Catherine—Cat—Graham joined Westport Museum as an associate, after graduating from Staples High School in 2019. In addition to greeting visitors, she is learning the ropes of the museum field, and also uses her skills and talent as an artist to help exhibit installation and more.
“My sense of the current-ness of history especially in more recent years has consumed many of my thoughts. But this current-ness isn’t new. Systematic oppression advances as fast as technology. A telephone is a telephone if it’s a rotary phone or a smartphone. But with my new exposure to local history and my town’s place in that history, historical events don’t feel so distant both geographically and chronologically.
I have learned that the interpretation of historical events has almost always been done by the victors. Rarely are the stories of everyone ever told, giving people in the present an incomplete picture of the truth. This is especially important in this moment because one day we’ll look back on this moment from a historical perspective and I hope that people in the future will interpret the immense documentation of our current climate in a holistic way, and they may learn from the choices we are making right now.
I want other people to know that while it feels very much like nothing has changed, in a lot of ways that’s true, progress has been made. In our exhibit Taking the Cure I realized how the narrative around mental illness has changed. While we still have a long way to go in our treatment and discussion around mental illness, there has been immense strides in the right directions. I joke rather morbidly sometimes that if I were alive a few decades ago a doctor may diagnose me with being a black girl and I’d never see the light of day again. But I find that before mental illness was a taboo topic, buried away instead of treated. Now, my friends and loved ones openly discuss therapy and medication and feel safe to do so. While it’s taken a long time to get where we are now, and there is still a long way to go, change can be made. Being surrounded by our past every day at work has made me realize that there is hope for our future.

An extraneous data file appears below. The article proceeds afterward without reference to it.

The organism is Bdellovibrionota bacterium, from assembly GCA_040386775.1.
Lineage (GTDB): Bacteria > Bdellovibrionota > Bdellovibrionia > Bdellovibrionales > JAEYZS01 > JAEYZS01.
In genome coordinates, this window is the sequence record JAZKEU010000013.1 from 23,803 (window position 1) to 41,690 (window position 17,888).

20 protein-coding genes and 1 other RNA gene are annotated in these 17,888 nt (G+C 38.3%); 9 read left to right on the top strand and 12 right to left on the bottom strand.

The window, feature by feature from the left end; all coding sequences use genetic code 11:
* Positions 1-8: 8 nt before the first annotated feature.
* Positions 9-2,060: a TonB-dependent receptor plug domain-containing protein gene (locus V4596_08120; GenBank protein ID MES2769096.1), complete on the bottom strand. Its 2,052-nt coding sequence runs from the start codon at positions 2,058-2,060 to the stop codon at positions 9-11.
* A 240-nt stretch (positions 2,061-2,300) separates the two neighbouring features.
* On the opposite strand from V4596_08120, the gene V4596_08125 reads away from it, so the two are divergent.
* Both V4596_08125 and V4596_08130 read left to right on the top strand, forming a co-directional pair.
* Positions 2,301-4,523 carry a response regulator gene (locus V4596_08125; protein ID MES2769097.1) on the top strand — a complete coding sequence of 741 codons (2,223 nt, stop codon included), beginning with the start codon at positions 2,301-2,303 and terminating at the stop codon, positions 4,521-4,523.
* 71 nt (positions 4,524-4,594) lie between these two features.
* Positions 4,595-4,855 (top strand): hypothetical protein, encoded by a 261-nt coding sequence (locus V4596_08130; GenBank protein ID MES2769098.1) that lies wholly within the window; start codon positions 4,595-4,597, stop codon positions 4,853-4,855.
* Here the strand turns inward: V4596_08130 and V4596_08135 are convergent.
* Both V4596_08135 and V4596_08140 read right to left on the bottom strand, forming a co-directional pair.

I’m a biracial girl so my experiences in life will always be safer and easier than that of a fully black person. I also am very light, my skin is more olive than brown. Because of this I am not “enough” to many people. To white people I’m not white enough to be white but I do not fit the picture of blackness they have painted in their minds. To black people I am not enough because I haven’t been hurt enough and to an extent that is true, my light skin is a shield in many ways. I have never in my life had a black person teach me black history in school. Neither have many of my peers, so I can’t really blame them for what they think I should be.
While I go home to a black mother who introduces me to black history, art, movies etc, my white peers don’t. Black issues and black history are almost a fiction. It’s too far back to be real and too far removed from them to be related to them. Oppression is part of the same world as poodle skirts and sock hops, because my white peers rarely interact with black people unless they are behind a checkout counter or cleaning their house. I was often the only black person in the room in my classrooms growing up. The students I sat beside only interacting with blackness when it’s convenient. They love rap music. They love full lips. They love a tan. They love thickness. They love the n word. They love black bodies and minds as long as they don’t have to live in them. I can’t blame them for wanting me to be something else when they can wash blackness off in the shower and don’t have to risk being killed for it.
I think forcing our citizens to look our history in the eye to understand what the truth is, is important. The Museum’s exhibit Remembered: The History of African Americans in Westport was an incredible step forward and I am so happy I was able to see it even before I worked there and can now appreciate the work that went into making an exhibit like that. I never learned about Angela Davis or Tulsa Oklahoma in school let alone the enslaved black people that were considered the property of the people my [high] school is named after. I sat at the front desk of the museum over the summer facing the mural of names [of enslaved and free people of color]. My name –Cat– was one of them. Museums like the one I work at are incredibly important. Not only because they document, protect, and tell historical stories like this one, but also because they make up the gaps in education about what happened. By focusing on everyone’s story, not just the stories of the victors and the oppressors, we are doing right by our citizens.”
Museums … are incredibly important. Not only because they document, protect, and tell historical stories…but also because they make up the gaps in education about what happened.